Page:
I am looking for a bijection between permutations in $\mathfrak S_n$ with a certain weight and a second set, which arises by interpreting the expression $$ \frac{1}{2}\left(1 + \exp(q \log\left(\frac{1+x}{1-x}\right)\right) $$ as the exponential generating function for permutations with only odd cycles, where each cycle is coloured blue or red, up to interchanging the colours. Each cycle carries the weight $q$. For example, there are $4!=24$ cycles of length 5, $\binom{5}{2}\cdot 2\cdot 2^2 = 80$ coloured permutations with a 3-cycle and two singletons, and $2^4 = 16$ coloured permutations with 5 singletons.

On the other hand, the weight of a permutation in $\mathfrak S_n$ is obtained by computing https://www.findstat.org/StatisticsDatabase/St000389oMp00093oMp00127oMp00066oMp00090 : write down the cycle decomposition of the permutation, cycles ordered by minimal elements, and such that the minimal element of each cycle comes first. Then erase the parenthesis and interpret the result as a permutation $\sigma$ in one-line notation. Finally, interpret this permutation as a Dyck path - drawn as a subdiagonal path from $(0,0)$ to $(n,n)$ - with peaks at $\{(i, \sigma_i-1) | \sigma_i\text{ is a right-to-left minimum of }\sigma\}$. For example, the permutation $2,4,3,1$ has cycle decomposition $(1,2,4)(3)$, thus $\sigma=1,2,4,3$, so the Dyck path has peaks at $(4,3-1)$, $(2,2-1)$, and $(1, 1-1)$. Each ascent of odd length of this Dyck path carries the weight $q$.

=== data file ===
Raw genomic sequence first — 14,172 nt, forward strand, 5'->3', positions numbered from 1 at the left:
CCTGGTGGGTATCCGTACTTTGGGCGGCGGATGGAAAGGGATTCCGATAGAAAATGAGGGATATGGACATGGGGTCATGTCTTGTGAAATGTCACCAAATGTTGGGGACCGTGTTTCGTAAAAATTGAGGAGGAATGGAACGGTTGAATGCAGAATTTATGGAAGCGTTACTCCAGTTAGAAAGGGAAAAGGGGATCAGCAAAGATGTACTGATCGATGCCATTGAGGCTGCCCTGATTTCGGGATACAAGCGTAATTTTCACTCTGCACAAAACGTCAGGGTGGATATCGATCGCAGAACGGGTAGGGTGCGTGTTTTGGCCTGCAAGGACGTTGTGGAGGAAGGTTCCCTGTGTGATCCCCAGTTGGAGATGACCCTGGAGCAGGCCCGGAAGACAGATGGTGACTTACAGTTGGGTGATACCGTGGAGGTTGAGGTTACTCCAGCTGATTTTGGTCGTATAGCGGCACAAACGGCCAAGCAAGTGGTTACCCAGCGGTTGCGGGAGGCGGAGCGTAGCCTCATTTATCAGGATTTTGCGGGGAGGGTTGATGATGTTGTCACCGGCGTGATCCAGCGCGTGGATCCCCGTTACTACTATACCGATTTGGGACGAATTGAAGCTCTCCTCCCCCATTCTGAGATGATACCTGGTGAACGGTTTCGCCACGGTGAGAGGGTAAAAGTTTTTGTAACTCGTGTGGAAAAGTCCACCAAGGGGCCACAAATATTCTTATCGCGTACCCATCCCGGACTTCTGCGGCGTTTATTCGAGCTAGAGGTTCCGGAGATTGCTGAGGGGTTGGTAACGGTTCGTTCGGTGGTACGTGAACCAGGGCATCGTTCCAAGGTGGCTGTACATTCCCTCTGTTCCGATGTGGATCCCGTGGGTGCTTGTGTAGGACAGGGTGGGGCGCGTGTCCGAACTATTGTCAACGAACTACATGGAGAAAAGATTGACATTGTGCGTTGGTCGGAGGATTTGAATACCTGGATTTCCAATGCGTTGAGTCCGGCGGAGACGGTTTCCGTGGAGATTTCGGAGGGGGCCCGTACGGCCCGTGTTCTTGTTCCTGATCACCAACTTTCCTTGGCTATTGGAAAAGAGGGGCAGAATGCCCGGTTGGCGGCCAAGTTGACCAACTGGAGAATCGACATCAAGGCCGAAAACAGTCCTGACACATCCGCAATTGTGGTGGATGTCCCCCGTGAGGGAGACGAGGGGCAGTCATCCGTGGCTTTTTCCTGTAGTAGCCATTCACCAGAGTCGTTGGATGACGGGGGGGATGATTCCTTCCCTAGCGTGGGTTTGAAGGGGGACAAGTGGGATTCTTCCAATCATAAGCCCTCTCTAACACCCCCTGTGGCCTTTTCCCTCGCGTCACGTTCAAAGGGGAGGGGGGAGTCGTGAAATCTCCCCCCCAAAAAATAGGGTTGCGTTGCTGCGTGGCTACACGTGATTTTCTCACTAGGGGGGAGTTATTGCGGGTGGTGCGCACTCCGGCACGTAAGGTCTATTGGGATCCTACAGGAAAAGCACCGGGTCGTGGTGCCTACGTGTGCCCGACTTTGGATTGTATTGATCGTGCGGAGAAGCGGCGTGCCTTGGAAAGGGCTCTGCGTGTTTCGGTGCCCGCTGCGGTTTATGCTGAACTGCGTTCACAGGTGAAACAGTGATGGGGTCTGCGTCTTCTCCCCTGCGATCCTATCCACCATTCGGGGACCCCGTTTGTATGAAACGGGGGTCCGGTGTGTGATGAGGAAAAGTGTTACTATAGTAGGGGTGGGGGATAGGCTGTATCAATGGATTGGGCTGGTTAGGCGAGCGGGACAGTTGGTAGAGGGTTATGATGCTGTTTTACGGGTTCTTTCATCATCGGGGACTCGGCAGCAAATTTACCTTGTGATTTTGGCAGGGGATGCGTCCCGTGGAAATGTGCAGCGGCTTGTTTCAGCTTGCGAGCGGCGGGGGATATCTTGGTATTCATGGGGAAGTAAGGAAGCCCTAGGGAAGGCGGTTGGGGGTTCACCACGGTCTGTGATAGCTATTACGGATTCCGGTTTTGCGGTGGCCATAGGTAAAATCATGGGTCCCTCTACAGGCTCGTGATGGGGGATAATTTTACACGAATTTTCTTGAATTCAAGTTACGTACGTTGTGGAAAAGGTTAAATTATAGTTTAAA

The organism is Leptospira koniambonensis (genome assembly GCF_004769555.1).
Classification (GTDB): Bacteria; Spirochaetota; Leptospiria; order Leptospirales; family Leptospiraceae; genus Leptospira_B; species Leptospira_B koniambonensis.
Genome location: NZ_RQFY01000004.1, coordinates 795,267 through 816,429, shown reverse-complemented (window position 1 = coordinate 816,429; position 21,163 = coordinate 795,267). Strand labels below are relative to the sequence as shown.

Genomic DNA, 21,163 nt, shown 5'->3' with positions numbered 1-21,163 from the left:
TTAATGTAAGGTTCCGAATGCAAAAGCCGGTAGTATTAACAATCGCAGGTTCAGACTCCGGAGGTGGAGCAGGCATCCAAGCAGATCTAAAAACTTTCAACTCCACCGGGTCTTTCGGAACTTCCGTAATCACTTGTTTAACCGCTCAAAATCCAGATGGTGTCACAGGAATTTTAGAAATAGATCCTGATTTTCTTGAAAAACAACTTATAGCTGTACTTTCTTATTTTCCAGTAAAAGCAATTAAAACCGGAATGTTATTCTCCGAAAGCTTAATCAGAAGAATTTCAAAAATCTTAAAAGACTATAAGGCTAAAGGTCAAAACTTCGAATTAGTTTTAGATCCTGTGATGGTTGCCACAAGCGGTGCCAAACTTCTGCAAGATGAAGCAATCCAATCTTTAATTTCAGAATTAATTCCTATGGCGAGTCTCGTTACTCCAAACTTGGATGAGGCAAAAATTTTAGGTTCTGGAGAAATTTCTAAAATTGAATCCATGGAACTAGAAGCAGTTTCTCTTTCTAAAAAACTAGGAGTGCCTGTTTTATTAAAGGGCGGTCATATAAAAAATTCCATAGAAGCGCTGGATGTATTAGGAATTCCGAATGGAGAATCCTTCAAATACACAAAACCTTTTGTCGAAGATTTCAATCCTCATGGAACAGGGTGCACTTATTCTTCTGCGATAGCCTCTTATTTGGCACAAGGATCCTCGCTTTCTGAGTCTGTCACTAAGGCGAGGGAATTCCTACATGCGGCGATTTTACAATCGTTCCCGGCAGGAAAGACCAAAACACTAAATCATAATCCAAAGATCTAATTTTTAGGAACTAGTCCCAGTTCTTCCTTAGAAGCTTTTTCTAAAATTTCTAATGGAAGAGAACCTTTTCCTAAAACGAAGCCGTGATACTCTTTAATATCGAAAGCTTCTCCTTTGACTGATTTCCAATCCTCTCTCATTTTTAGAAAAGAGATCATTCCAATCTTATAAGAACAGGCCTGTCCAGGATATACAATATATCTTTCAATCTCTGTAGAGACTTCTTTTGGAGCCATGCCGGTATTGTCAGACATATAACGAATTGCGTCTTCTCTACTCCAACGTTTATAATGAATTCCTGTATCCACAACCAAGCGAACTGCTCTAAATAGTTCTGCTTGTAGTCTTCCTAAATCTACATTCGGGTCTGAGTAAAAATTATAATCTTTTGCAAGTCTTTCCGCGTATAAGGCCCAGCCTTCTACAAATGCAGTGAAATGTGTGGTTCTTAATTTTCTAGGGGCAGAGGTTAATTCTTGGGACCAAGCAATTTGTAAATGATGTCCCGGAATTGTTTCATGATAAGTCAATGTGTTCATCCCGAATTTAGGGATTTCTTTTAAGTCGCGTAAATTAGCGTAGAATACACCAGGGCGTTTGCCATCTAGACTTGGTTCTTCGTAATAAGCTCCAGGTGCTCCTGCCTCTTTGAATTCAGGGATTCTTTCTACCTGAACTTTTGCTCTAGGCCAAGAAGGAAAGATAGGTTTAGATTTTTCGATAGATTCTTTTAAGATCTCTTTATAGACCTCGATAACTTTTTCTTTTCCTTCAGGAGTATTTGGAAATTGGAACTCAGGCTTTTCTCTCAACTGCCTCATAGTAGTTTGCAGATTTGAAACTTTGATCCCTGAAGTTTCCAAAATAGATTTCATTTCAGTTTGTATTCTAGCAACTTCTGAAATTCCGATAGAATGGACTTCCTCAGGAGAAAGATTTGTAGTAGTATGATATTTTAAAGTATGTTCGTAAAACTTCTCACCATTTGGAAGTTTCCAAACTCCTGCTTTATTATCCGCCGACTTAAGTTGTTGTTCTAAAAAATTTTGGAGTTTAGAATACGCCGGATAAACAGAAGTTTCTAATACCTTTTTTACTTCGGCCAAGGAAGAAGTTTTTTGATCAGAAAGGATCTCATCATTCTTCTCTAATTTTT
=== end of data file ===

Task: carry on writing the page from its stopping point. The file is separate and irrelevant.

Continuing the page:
This question arises by comparing this answer with this, and the following comments.